Fatherhood in modern societies is shaped for cultural stability. If a man lends support to a woman and this becomes established to a recognized level, the state considers her children to be his. Fatherhood is bestowed by acceptance of an obligation, and not by biology.
We have the competing notion of establishing paternity via proof, but in some sense this creates a formal support obligation with none of the other aspects of fatherhood. (For instance, the biological relationship of a rapist to the resulting child may be one of obligation, but actual fatherhood is generally not workable. Rapists use this to manipulate their way back out of the paternity obligation by demanding visitation that they know the court will not allow.)
This form of fatherhood, manipulated for State benefit, one can legitimately call artificial. By tying up all of the others to it, we turn them into something that is primarily an obligation, which creates a lot of artificial resistance to becoming a father or to actively fathering. This ties up with our notions of work, particularly men's work, and our strange obligation to dislike it, and to shape it in rigid forms that are easy to dislike, so that we feel OK getting 'compensated' for doing our natural duties.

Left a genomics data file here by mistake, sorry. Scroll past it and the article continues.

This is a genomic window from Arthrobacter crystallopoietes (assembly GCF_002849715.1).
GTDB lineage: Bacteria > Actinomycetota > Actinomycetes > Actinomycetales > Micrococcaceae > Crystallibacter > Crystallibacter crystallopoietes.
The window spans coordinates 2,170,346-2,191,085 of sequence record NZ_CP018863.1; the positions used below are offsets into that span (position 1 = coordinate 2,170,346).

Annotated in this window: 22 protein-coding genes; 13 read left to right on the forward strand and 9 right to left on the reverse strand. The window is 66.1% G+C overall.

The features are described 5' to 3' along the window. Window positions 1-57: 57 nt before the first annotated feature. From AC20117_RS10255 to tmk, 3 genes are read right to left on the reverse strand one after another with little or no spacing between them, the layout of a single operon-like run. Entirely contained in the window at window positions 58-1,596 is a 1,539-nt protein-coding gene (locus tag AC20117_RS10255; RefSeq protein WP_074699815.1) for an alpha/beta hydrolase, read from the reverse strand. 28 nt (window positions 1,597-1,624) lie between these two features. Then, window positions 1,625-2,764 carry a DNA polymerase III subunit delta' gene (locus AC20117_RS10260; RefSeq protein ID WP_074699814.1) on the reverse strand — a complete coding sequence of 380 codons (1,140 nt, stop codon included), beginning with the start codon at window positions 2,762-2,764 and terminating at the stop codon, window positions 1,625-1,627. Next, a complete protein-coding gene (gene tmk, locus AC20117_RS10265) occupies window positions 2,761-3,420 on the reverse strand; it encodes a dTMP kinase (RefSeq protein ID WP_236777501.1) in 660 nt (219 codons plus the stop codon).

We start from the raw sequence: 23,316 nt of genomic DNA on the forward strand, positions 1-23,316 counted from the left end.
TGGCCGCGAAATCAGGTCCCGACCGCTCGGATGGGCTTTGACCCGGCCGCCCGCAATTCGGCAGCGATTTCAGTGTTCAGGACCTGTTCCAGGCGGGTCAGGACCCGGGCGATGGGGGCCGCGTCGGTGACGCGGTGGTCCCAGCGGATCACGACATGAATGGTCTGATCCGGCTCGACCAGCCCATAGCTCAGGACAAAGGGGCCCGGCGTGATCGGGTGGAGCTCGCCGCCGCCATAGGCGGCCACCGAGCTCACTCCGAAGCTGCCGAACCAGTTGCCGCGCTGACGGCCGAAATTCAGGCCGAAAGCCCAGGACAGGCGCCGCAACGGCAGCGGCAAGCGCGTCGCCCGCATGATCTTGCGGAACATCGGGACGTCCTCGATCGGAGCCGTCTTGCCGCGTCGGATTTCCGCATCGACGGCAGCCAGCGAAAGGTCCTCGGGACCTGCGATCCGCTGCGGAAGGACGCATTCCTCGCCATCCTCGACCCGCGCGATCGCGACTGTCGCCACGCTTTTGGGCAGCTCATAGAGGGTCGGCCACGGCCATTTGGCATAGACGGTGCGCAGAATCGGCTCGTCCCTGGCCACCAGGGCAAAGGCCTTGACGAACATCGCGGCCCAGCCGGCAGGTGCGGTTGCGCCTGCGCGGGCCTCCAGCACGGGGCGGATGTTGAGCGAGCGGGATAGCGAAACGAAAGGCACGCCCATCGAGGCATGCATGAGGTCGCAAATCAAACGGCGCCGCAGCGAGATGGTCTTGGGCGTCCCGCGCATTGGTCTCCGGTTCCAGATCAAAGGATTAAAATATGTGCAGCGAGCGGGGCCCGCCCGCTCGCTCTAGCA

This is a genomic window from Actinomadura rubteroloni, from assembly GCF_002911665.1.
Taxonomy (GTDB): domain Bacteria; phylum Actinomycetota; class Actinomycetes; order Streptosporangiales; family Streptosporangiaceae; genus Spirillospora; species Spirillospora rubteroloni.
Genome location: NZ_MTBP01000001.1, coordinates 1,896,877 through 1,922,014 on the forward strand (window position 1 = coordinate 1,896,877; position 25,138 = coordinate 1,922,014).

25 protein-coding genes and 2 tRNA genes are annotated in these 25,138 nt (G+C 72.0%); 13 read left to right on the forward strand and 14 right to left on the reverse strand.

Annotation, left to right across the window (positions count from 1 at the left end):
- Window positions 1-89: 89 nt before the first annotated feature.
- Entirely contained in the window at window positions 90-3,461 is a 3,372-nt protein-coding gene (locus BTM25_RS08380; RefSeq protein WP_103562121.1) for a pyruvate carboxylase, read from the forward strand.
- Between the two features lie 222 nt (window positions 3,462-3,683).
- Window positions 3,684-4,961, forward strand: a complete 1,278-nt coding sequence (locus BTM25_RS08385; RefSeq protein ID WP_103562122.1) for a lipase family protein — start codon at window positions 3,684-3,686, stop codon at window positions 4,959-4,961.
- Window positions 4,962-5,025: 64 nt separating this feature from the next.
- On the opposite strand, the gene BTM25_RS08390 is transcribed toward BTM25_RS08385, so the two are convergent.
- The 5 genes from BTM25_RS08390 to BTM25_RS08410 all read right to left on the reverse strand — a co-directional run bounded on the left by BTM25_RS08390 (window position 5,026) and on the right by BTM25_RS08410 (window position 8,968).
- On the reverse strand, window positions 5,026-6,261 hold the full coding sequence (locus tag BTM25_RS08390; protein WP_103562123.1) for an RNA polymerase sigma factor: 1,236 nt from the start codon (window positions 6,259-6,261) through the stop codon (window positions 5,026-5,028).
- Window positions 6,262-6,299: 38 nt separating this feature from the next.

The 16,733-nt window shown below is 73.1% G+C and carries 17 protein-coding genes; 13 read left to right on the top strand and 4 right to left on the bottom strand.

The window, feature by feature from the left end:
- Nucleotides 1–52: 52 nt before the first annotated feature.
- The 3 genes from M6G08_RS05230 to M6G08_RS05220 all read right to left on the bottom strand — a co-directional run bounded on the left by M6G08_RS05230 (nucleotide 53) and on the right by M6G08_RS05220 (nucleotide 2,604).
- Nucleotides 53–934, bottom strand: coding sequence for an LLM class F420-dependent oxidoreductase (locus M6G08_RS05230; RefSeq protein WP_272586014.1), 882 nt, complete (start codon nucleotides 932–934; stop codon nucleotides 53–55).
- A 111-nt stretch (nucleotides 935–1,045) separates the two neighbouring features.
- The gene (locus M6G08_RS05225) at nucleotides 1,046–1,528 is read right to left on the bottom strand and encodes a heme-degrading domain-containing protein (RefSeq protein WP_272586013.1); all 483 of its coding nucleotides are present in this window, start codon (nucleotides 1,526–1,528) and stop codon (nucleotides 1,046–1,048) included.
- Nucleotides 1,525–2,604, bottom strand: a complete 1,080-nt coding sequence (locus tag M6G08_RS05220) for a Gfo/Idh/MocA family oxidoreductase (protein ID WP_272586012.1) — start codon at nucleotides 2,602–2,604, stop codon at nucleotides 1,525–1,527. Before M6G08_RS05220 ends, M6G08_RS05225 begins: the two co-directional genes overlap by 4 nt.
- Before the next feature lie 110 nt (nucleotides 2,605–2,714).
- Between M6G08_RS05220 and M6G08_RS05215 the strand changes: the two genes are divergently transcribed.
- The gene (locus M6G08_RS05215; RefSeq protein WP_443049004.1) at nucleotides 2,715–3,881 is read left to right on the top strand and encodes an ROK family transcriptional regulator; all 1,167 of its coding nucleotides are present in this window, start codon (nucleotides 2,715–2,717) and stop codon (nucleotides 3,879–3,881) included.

Failing to separate reproductive, biological, historically natural, psychological, and patriarchal versions of fatherhood in our thinking creates a range of problems of understanding, and leads a range of people to want to relativize or disown the concept or use it to enforce conventions that are not logically connected to it.